Semantic Mapping Frameworkby@heuristicsearch
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Semantic Mapping Framework

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Semantic SLAM involves the extraction and integration of semantic understanding with geometric data to produce detailed, multi-layered maps.
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This paper is available on arxiv under CC BY-NC-ND 4.0 DEED license.


(1) Akash Chikhalikar, Graduate School of Engineering, Department of Robotics, Tohoku University;

(2) Ankit A. Ravankar, Graduate School of Engineering, Department of Robotics, Tohoku University;

(3) Jose Victorio Salazar Luces, Graduate School of Engineering, Department of Robotics, Tohoku University;

(4) Yasuhisa Hirata, Graduate School of Engineering, Department of Robotics, Tohoku University.


This section presents our semantic mapping framework, which builds upon our previously introduced framework [21] by adding additional layers to the semantic map and increasing the number of object classes. We begin with a brief description of the pre-processing steps followed by a detailed description of the second layer of our semantic map. This layer involves the integration of conventional SLAM processes with a filtering and tracking module, enabling the overlay of the grid map with object information. Finally, we compute an ‘observation layer’ based on the obtained object information. Similarly, several such layers can be added with new information in our framework such as map topology or region segmentation [22].

Our framework extensively utilizes the open-source middleware Robot Operating System (ROS [23] and its associated libraries. We use the ‘Grid Map Library’ [24] to build, visualize and maintain our triple-layered map in conjunction with ROS. Additionally, we utilized the Azure Kinect DK sensor SDK [25] in the design framework.

A. Pre-processing

The RGB and depth images from the Azure Kinect sensor are registered to prepare the semantic map. The depth image is registered in the RGB frame since the RGB image has a lower FoV (Field of View) and subsequently, the compressed depth and RGB images are transported from the onboard computing system to the server computer. These images are rectified using intrinsic camera calibration parameters provided by the SDK, and finally, the point cloud data is generated.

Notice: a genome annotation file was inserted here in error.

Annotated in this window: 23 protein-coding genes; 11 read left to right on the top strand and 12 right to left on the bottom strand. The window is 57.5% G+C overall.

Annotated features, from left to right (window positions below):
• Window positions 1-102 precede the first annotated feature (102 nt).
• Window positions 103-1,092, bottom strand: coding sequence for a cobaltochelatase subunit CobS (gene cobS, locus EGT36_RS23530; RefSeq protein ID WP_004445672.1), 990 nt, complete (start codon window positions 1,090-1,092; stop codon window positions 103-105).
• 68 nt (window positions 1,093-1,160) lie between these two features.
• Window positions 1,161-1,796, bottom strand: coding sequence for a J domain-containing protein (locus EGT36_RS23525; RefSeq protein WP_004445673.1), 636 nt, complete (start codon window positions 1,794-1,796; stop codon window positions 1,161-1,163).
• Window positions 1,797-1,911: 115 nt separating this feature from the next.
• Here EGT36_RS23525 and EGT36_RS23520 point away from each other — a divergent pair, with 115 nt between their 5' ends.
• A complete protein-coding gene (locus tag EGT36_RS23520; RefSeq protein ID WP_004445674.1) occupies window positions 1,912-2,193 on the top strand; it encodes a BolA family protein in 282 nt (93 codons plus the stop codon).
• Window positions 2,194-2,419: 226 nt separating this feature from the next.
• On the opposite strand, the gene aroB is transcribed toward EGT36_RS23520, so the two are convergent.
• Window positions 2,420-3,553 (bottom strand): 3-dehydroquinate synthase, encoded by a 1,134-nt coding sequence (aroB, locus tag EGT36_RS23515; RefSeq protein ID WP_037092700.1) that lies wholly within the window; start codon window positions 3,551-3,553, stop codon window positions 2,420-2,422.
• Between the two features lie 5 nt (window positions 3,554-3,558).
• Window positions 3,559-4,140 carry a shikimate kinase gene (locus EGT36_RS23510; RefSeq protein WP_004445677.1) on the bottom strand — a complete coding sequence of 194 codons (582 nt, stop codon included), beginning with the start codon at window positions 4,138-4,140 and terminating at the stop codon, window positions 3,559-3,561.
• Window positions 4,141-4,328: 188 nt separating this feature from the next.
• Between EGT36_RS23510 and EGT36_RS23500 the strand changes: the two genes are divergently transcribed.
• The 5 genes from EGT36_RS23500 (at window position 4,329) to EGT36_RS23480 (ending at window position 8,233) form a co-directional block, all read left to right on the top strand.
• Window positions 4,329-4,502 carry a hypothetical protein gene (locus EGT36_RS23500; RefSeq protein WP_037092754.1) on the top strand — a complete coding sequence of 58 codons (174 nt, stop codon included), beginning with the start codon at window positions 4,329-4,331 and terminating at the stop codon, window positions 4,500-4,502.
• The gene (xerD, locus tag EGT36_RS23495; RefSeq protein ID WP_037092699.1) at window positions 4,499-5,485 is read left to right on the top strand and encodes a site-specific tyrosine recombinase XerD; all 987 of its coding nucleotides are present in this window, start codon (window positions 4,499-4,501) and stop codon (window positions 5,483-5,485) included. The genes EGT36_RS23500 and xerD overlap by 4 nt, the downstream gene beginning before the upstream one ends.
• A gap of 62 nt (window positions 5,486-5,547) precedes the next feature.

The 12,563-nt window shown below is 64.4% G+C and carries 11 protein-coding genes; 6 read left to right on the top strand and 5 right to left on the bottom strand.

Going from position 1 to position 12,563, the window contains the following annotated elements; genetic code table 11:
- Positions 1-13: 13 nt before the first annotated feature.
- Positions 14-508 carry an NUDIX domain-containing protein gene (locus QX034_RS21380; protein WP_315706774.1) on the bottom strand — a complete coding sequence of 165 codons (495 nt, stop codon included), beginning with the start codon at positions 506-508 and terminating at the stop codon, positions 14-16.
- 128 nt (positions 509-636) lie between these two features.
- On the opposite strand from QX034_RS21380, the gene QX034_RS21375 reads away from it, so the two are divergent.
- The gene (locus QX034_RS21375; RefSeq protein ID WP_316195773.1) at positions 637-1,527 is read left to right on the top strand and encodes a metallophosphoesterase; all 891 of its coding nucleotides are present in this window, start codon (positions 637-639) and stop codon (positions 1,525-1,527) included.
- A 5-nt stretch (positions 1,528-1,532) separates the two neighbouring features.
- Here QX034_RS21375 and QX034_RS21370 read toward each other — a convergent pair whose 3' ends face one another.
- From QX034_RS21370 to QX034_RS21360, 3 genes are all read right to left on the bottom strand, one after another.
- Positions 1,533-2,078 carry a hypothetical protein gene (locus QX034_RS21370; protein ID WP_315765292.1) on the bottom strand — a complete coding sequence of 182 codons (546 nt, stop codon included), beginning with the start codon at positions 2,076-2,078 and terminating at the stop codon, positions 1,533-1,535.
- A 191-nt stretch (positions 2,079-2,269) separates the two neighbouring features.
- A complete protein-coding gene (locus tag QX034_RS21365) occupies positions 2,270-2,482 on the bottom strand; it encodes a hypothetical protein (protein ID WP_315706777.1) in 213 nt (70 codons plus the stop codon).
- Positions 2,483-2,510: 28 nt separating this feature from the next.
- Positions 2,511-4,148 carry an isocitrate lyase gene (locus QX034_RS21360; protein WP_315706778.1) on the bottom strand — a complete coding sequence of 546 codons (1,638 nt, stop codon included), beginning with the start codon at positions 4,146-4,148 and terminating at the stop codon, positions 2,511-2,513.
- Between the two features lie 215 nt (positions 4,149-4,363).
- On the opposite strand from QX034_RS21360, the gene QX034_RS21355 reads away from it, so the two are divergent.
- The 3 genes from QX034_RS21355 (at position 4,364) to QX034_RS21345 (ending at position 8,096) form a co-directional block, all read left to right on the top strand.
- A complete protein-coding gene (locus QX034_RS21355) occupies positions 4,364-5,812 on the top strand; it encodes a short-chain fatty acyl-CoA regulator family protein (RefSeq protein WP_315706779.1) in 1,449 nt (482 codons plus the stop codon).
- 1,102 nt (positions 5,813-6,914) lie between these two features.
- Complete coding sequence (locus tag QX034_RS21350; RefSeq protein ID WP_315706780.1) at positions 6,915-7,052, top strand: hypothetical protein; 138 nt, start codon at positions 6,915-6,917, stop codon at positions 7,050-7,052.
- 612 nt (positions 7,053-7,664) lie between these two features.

B. Mapping

The resulting point cloud data is used to create a 3D grid map (octomap) of the environment. While any kind of 3D map representation can be used for navigation such as RGBDSLAMv2 [26], we choose RTAB-Map [27] as the preferred method because of its appearance-based loop closure in real-time.

Five of the most ubiquitous object classes in indoor spaces, namely the chair, bed, table, TV, and sofa, are taken into consideration for generating the semantic map. During the mapping process, YOLOv7 [7] is employed to detect objects in frames. The YOLOv7 network generates a 5-D output for each detected object, including the object class and four bounding box parameters (centre coordinates: Cx and Cy, breadth: B, and length: L). The bounding boxes are randomly sampled and the mean X and Y coordinates are computed from the corresponding point cloud data. Multiple

measurements over time are fused using Kalman filtering before placing 3D models on the map frame.

After an object is placed on the map, it needs to be tracked to determine if it is a previously detected instance of that object or not. For tracking the objects in these scenarios, we maintain the record of ′K′ previously seen objects of a class and current observations for latest frames (′L′ objects of the same class) as follows:

Fig. 2: Robot navigation in the semantic map. First Layer: Metric grid map with obstacle information as occupied cells. Second layer: Object locations shown by 3D object models.

C. Observable Region Layer

After completion of the mapping phase, we determine the observation regions. An observable region in our context is defined as an area around the landmark such as chair, from where it is sufficiently visible. We define a rectangular region based on the location of the landmark.

The Observable Region layer (refer Fig. 2) enables us to perform region-to-region navigation. When the robot explores ‘chair space’ to search for an object, it navigates to the associated region. Once the robot is within the region, the robot reorients itself to search for any target on the chair. Thus, a region-to-region navigation is established.

The purpose for defining observable regions is manifold. First, it reduces the time required and the cumulative distance traveled by the robot to find the object. Secondly, if the navigation goal is occluded due to an obstacle, the robot can still successfully navigate near the point and search for the target. In any case, the robot’s final pose is facing the desired landmark. Lastly, it eliminates the need to undertake oscillatory movements or recovery maneuvers due to erroneous planning or overshoots during execution.